With the new school year around the corner, Wiliston’s static COVID-19 testing site will be moving to a new location, the Upper Missouri Valley Fairgrounds, starting at 4 p.m. Monday, Aug. 17.
Williston’s static testing site is open to anyone 12 years old and up to get free testing for coronavirus.
This is a drive-through event to limit close contact. Those wishing to participate in the static testing must be in a motor vehicle.
Cars will access the testing site by lining up on 53rd Street to turn into the fairgrounds, after which traffic control officers will provide additional guidance. Turn on your vehicle’s four-way flashers to let traffic controllers know you intend to enter the COVID testing line.
Cars may begin lining up for the testing event starting at 3:30 p.m., but those attending are asked to pre-register for the test online at https://testreg.nd.gov/.
“We want to limit contact to less than 15 minutes and to just be judicious with everyone’s time to get them through the process as quickly as we can,” said Daphne Clark, public information officer for Upper Missouri District Health Unit.
An email confirmation should be sent to you, but if it gets lost and does not arrive, you can still go to the testing site. The staff should be able to find your details.
Tests will be given until 6 p.m. or until all test kits have been used.
Those not planning to get a test are asked to avoid the fairgrounds area if possible while the static testing event is taking place.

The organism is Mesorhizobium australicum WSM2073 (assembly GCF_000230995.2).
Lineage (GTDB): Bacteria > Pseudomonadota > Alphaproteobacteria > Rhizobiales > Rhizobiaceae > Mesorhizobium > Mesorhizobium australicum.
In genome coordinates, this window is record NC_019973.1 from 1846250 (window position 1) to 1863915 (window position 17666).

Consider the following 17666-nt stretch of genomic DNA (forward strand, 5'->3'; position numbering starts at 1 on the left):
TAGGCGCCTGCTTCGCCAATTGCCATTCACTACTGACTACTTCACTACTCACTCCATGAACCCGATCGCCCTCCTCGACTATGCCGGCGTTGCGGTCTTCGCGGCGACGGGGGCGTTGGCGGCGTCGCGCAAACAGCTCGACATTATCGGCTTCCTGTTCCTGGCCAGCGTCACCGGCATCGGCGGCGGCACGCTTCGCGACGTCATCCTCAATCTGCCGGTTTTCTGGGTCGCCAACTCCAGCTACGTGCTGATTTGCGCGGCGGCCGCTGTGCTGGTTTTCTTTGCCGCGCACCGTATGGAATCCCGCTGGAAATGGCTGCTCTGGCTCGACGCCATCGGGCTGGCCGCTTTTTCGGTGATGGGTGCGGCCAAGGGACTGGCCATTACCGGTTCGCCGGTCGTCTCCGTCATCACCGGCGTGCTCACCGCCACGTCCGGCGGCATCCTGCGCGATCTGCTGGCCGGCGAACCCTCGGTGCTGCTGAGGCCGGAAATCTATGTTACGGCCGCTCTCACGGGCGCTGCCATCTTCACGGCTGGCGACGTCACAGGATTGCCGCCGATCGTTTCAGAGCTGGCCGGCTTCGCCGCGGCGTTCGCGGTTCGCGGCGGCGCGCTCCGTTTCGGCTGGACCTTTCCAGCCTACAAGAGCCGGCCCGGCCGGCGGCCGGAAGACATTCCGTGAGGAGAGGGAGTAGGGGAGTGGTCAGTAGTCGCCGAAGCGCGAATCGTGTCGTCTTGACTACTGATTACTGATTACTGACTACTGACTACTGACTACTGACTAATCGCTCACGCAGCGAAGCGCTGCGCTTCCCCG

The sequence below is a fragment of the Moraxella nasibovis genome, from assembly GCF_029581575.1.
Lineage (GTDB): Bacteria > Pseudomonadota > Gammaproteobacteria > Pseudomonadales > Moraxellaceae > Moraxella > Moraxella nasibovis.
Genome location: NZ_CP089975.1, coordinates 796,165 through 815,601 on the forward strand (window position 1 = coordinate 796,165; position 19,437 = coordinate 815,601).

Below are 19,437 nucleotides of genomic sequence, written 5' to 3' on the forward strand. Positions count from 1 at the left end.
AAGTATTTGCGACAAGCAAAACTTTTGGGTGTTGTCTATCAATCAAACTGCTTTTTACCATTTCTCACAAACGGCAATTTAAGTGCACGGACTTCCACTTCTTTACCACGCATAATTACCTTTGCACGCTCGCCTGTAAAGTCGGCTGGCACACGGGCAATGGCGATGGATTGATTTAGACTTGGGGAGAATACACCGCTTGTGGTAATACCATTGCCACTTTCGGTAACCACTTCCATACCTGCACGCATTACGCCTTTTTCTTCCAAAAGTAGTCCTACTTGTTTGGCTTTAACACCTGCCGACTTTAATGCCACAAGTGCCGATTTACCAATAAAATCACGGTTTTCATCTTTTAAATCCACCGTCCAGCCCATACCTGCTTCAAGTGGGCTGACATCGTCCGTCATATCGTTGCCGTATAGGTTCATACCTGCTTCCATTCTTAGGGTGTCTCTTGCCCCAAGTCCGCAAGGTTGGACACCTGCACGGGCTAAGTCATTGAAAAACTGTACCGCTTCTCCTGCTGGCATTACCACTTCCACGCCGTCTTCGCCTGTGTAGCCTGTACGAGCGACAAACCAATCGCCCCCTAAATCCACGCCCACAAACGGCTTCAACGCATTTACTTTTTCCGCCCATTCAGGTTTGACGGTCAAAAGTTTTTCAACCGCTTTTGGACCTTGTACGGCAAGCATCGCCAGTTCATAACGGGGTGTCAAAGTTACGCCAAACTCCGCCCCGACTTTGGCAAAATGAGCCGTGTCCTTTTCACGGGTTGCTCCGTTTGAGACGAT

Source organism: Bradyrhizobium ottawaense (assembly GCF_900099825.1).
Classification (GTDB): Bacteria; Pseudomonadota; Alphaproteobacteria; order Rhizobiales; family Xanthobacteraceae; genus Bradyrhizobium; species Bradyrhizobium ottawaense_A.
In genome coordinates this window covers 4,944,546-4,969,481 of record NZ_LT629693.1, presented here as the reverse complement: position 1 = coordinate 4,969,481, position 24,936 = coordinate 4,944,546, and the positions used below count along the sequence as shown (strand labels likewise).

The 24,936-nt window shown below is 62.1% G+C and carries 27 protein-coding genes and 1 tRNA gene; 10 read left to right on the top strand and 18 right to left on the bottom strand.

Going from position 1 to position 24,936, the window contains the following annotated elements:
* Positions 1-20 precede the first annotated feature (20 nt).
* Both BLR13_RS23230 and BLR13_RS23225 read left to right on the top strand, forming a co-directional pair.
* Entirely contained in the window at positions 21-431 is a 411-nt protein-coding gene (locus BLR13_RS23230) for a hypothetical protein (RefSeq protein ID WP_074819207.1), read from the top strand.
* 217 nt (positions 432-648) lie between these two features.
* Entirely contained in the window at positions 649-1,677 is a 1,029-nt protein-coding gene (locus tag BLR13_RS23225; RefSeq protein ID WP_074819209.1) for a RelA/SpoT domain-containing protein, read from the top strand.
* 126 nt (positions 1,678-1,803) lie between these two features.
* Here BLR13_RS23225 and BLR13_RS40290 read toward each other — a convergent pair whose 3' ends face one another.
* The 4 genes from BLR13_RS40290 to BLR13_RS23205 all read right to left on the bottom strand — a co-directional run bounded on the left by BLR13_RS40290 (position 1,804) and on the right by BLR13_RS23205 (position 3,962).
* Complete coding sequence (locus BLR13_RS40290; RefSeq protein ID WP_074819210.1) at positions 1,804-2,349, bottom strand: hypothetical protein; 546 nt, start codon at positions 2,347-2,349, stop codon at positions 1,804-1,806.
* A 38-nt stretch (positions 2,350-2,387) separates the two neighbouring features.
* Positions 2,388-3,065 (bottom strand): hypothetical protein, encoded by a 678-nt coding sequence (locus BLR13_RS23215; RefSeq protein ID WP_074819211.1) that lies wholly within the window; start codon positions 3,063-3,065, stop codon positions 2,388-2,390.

Clark said the purpose of the static COVID-19 testing site is to give people who may not have symptoms free testing opportunities.
Gov. Doug Burgum announced the static sites a few weeks ago, as part of an effort to ensure no one who needs one is denied a coronavirus test, and to meet the goal of 5,000 coronavirus tests daily.
Statistics from the Centers for Disease Control and the North Dakota Department of Health have indicated as many as 30 to 40 percent of people have either very mild or no symptoms at all from coronavirus infections. Asymptomatic and pre-symptomatic individuals, however, can still spread the disease to others who are more vulnerable to an infection, according to the most recent studies by health experts.
“This gives people who don’t necessarily have symptoms a place to get tested if they cannot get into local health care,” Clark said.
Testing is recommended for anyone who needs to interact with someone who is vulnerable, people who travel a lot, students returning to school, anyone who has recently been in a large gathering, even if they don’t have any symptoms.
“Right now the recommendation is for college staff, teachers, and students to get tested before school starts,” Clark said. “Those are groups that wouldn’t fit into going into a clinic to get tested. This gives them a place to go.”
Clark said attendance at the static testing each Monday has varied.
“Week before last, 125 people were tested,” she said. “This week, it was 179. It goes up and down.”
The static site will continue to be available for the “foreseeable future,” Clark added. “As we know, everything with this has been fluid.”